Jul 19, 2023
Why do hydraulic servo valves have such a long service life?

Analyze the performance of the hydraulic servo valve and the reasons for its life.

The practice has proved that the design of the servo valve feedback mechanism is the key to prolonging its service life. Hydraulic servo valves can operate for up to 25 years. Why do they have such good performance, even in applications of metallurgical machinery and industrial production machinery? Hydraulic servo valves are part of a closed-loop control system that includes electromechanical mechanisms and embedded software algorithms. The design, materials of construction, and manufacturing processes ensure consistent performance over its expected service life.

Three keys of the long life of servo valves:

Three design aspects within hydraulic servo valves increase their service life, reduce downtime, and provide reliable performance. These include:

  • Carbide balls on the feedback mechanism,
  • The design of the hole on the spool,
  • And brazing to bond the ball to the feedback rod.

MOOG introduced hydraulic servo valves with carbide balls to replace the traditional steel material used for decades. While most manufacturers define long life as millions of cycles, Moog's engineers recently offered an even higher bar: over a billion cycles.


Structure of carbide balls

Despite years of precision machining, servo valve designers at Moog found that premature wear of the ball in the feedback mechanism reduced servo valve performance. Most early designs had a stainless steel ball on the feedback mechanism, which would wear out over time. Since the 1990s, carbide and sapphire materials have been used to replace stainless steel and provide more protection for the ball.

Although sapphire is more expensive than cemented carbide, it does not necessarily provide higher performance. In fact, Moog engineers have evaluated steel, carbide, and sapphire made by performing a billion test cycles on each steel ball in clean hydraulic fluid and a controlled environment where the temperature remains stable. Although the stainless steel balls showed significant wear, the results confirmed that the carbide and sapphire balls did not show any signs of wear. In addition to being comparable to sapphire and being less expensive, the carbide material can also be brazed to the feedback mechanism. For cost control, carbide is the clear choice for ball design.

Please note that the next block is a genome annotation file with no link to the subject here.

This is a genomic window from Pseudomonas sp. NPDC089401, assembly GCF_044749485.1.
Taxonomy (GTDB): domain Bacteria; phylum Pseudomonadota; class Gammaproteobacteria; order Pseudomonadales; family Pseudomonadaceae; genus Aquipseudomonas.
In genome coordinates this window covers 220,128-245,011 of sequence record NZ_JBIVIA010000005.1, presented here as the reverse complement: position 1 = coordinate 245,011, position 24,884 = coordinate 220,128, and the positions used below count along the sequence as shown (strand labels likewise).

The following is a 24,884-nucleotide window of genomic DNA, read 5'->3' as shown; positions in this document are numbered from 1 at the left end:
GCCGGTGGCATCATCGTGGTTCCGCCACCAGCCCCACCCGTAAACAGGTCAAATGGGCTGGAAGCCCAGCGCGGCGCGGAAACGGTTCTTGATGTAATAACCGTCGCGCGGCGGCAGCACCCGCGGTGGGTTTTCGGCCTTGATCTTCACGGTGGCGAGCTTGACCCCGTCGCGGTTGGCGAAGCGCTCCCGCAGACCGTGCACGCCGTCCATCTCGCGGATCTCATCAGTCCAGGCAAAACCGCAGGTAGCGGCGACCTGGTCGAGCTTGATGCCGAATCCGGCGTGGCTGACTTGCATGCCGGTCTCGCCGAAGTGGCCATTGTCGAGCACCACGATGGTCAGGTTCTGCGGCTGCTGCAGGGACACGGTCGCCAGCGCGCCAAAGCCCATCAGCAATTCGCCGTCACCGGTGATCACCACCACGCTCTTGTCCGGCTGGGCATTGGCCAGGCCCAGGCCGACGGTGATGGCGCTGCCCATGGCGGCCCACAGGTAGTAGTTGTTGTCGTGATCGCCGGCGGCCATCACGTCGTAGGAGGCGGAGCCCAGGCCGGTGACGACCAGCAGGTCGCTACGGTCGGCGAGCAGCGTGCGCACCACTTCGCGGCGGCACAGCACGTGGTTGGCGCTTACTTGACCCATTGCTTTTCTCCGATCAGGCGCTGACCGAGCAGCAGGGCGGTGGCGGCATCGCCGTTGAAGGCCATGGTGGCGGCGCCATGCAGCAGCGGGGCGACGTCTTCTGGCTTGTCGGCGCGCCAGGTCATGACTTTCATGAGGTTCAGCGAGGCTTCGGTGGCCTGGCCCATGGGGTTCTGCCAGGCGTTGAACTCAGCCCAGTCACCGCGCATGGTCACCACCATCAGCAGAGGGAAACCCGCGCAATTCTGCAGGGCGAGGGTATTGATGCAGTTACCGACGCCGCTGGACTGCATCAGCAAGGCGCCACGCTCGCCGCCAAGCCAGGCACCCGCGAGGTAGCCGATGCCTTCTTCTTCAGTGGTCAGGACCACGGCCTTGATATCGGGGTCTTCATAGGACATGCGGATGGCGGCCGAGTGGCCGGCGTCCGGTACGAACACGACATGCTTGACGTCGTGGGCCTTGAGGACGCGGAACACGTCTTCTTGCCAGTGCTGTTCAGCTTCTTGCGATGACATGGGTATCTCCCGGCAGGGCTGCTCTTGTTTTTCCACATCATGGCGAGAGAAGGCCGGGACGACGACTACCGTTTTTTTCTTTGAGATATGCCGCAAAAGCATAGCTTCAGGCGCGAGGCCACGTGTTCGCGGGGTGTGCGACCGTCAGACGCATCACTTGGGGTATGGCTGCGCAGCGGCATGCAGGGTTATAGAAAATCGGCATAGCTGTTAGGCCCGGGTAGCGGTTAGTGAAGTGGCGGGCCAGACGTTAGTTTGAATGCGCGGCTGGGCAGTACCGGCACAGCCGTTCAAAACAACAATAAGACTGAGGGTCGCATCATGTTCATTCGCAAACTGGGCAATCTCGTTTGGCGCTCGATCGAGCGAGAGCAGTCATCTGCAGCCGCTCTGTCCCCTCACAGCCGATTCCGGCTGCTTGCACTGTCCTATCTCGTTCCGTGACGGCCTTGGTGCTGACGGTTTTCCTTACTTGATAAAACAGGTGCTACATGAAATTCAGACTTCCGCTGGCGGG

Ball in hole design

Ball groove designs have been the industry standard for over 40 years, but Moog engineers developed a carbide ball bore design in 1998 to improve the life and reliability of their servo valves. This design reduces concentrated contact between the ball and the spool anywhere on the surface, a process that radically increases the overall life expectancy of the servo valve by eliminating wear on the spool. Engineers found that after one billion cycles in a controlled environment, the ball-and-groove design showed visible signs of wear in the spool slot, while the ball-and-hole design showed no signs of wear. In fact, when the life expectancy should be 1 billion cycles, failure of the ball and groove design can occur in as little as 100 million cycles. Additionally, further research concluded that adhesive wear (i.e., slow rotation of the spool between 1 and 4 rpm) caused the most damage to the ball groove design, but had the least impact on the ball hole design. Today, many mechanical feedback servo valves have been converted to ball and hole technology due to their superior performance and extended life in industrial applications.

Cutaway view of Moog G761 Series Servo valve, showing ball bore design

Brazing is a specialized brazing process that joins carbide balls and stainless steel wires at temperatures above 450 oF (232 oC). It involves heating a filler metal above its melting point and distributing it by capillary action between two or more closely-fitting parts to join the parts together. This critical manufacturing process is only possible with cemented carbide (rather than sapphire) and is critical to enabling the ball to withstand high temperatures and deterioration from chemicals in hydraulic fluids. Engineers often use epoxy as an alternative to soldering when connecting the ball and stem of a feedback mechanism. This method is often used when connecting sapphire to stainless steel rods, as sapphire cannot be brazed. Unfortunately, there are other factors in servo valve applications that can cause unexpected failures in epoxy/sapphire technology. In fact, tests have shown that even at normal operating temperatures of  0 oF (-17.7 o C) to 160 o F (71 o C) the epoxy used to connect the feedback mechanism to the ball and stem of the sapphire spherical mechanism Resin may also break down.

The design of the servo valve feedback mechanism is the main reason for prolonging the service life, as well as the professional maintenance and maintenance of the servo valve, the regular cleaning of the valve, and the cleanliness of the system oil circuit all have an impact on the service life of the servo valve.


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